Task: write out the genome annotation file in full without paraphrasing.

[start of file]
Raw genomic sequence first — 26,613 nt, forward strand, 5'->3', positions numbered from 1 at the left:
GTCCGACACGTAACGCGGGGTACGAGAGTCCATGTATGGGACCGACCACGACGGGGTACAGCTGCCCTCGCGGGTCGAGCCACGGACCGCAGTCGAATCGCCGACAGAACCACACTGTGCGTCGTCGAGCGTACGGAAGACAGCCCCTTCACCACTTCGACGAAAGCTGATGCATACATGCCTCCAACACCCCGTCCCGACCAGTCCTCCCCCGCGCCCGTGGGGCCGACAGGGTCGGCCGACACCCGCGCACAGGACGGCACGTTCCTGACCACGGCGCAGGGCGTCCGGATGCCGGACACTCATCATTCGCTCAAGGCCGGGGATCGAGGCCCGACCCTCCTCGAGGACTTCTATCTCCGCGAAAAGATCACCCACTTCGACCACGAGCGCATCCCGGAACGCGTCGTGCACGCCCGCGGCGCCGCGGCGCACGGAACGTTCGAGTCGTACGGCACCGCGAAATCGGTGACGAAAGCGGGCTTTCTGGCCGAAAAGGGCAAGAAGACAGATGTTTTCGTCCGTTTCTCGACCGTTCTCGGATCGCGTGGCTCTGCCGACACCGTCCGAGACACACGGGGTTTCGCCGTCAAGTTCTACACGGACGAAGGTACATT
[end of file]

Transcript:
Raw genomic sequence first — 26,613 nt, forward strand, 5'->3', positions numbered from 1 at the left:
GTCCGACACGTAACGCGGGGTACGAGAGTCCATGTATGGGACCGACCACGACGGGGTACAGCTGCCCTCGCGGGTCGAGCCACGGACCGCAGTCGAATCGCCGACAGAACCACACTGTGCGTCGTCGAGCGTACGGAAGACAGCCCCTTCACCACTTCGACGAAAGCTGATGCATACATGCCTCCAACACCCCGTCCCGACCAGTCCTCCCCCGCGCCCGTGGGGCCGACAGGGTCGGCCGACACCCGCGCACAGGACGGCACGTTCCTGACCACGGCGCAGGGCGTCCGGATGCCGGACACTCATCATTCGCTCAAGGCCGGGGATCGAGGCCCGACCCTCCTCGAGGACTTCTATCTCCGCGAAAAGATCACCCACTTCGACCACGAGCGCATCCCGGAACGCGTCGTGCACGCCCGCGGCGCCGCGGCGCACGGAACGTTCGAGTCGTACGGCACCGCGAAATCGGTGACGAAAGCGGGCTTTCTGGCCGAAAAGGGCAAGAAGACAGATGTTTTCGTCCGTTTCTCGACCGTTCTCGGATCGCGTGGCTCTGCCGACACCGTCCGAGACACACGGGGTTTCGCCGTCAAGTTCTACACGGACGAAGGTACATT